Cambarus setosus 

Scope: Global
Language: English

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Taxonomy [top]

Kingdom Phylum Class Order Family
Animalia Arthropoda Malacostraca Decapoda Cambaridae

Scientific Name: Cambarus setosus Faxon, 1889
Common Name(s):
English Βristly Cave Crayfish

Assessment Information [top]

Red List Category & Criteria: Near Threatened ver 3.1
Year Published: 2010
Date Assessed: 2010-06-01
Assessor(s): DiStefano, R., Thoma, R.F. & Cordeiro, J.
Reviewer(s): Collen, B. & Richman, N.
Contributor(s): Elliott, R., Soulsby, A.-M., Batchelor, A., Dyer, E., Whitton, F., Livingston, F., Milligan, H.T., Smith, J., Lutz, M.L., De Silva, R., McGuinness, S., Kasthala, G., Jopling, B., Sullivan, K. & Cryer, G.
Cambarus setosus has been assessed as Near Threatened. This species has an estimated extent of occurrence (EOO) of  just over 18,000 km² and is threatened by a continuing decline in its habitat quality. However this species is known from a large number of separate localities. Conservation measures have been implemented within Arkansas to restrict access to the caves in which this species is found, however this is only a small proportion of the total sites at which it is found. Further measures are needed to restrict access and protect habitat from ongoing degradation.

Geographic Range [top]

Range Description:The majority of this species range occurs in Missouri in Christian, Dade, Greene, Jasper, Lawrence, Newton, and Stone counties (Graening et al. 2006, Koppelman and Figg 1995). There have recently been new discoveries of this species in Benton and Independence counties in Arkansas (Graening et al. 2006). Historic accounts in northeast Oklahoma are now believed to be erroneous (Graening et al. 2006). In total this species is know from 164 localities. The extent of occurrence is estimated to exceed 18,400 km².
Countries occurrence:
United States (Arkansas, Missouri)
Additional data:
Continuing decline in number of locations:No
Extreme fluctuations in the number of locations:No
Range Map:Click here to open the map viewer and explore range.

Population [top]

Population:The largest known population of this species comprises at least 47 individuals (Graening et al. 2006). This species was reported to be more abundant during the first half of the 1900s, than the second half of the century (Hobbs and Barr 1960), however there have not been systematic surveys at any of the localities where this species is found.
Current Population Trend:Unknown
Additional data:
Continuing decline of mature individuals:Unknown
Population severely fragmented:Unknown

Habitat and Ecology [top]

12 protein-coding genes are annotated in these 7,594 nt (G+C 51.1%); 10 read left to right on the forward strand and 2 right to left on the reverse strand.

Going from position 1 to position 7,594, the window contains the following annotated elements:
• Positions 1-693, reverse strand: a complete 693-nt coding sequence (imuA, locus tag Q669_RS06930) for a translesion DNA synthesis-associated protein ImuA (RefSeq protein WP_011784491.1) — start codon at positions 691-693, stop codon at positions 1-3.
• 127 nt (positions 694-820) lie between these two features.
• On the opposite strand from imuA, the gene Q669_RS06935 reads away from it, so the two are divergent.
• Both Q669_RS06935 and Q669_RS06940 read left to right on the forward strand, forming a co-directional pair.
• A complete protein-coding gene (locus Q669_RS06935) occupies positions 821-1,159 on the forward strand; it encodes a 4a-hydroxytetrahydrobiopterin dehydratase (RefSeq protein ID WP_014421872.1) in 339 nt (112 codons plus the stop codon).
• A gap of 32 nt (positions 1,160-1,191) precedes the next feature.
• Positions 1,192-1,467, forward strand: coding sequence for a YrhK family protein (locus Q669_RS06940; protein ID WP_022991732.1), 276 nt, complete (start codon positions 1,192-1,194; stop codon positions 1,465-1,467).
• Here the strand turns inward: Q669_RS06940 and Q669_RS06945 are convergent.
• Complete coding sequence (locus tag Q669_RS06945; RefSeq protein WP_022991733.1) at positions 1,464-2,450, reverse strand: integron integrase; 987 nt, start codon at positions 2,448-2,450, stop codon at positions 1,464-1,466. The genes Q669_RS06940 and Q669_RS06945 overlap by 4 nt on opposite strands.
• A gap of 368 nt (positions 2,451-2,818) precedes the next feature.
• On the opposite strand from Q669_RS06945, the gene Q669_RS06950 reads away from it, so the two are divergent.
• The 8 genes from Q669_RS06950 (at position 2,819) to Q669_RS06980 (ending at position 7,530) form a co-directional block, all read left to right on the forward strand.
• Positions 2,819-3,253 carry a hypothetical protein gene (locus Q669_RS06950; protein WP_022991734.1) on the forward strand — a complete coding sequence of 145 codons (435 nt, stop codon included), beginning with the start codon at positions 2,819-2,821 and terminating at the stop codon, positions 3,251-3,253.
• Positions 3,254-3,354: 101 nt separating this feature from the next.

Habitat and Ecology:This species inhabits subterranean hydrological systems (Koppelman and Figg 1995).
Continuing decline in area, extent and/or quality of habitat:Unknown

Use and Trade [top]

Use and Trade: The entire population of this species at the type locality are thought to have been collected by scientists, leaving just 2 individuals by 1992 (Graening et al. 2006).

Threats [top]

Major Threat(s): This species is threatened by habitat degradation (Graening et al. 2006). A single population in a cave in Missouri was thought to have been extirpated due to sewage pollution from a nearby city, however specimens were found there several decades later (Graening et al. 2006). Another cave population in Arkansas might currently be threatened by nutrient loading. The entire population at the type locality is thought to have been collected by scientists leaving just 2 individuals by 1992 (Graening et al. 2006). At other caves individuals have been inadvertently trampled by pedestrian traffic, and drowned by flooding (Graening et al. 2006). However, these are thought to be localised threats and do not pose a significant threat to the global population (R. Thoma, T. Jones and J. Cordeiro pers. comm. 2009).

Conservation Actions [top]

Conservation Actions:

This species has been given a NatureServe Global Heritage Status Rank of G3 (Taylor et al. 2007, NatureServe 2009), and was assigned an American Fisheries Society Status of 'currently stable' (Taylor et al. 2007). At present, 10 of the 50 known sites in Arkansas, are owned by conservation organisations. A further 14 sites have restricted access. Current conservation measures include the acquisition of land to restrict traffic access (Graening et al. 2006). Further conservation measures are needed to protect the remaining sites and prevent ongoing habitat degradation.

Citation: DiStefano, R., Thoma, R.F. & Cordeiro, J. 2010. Cambarus setosus. The IUCN Red List of Threatened Species 2010: e.T153995A4573950. . Downloaded on 16 October 2018.
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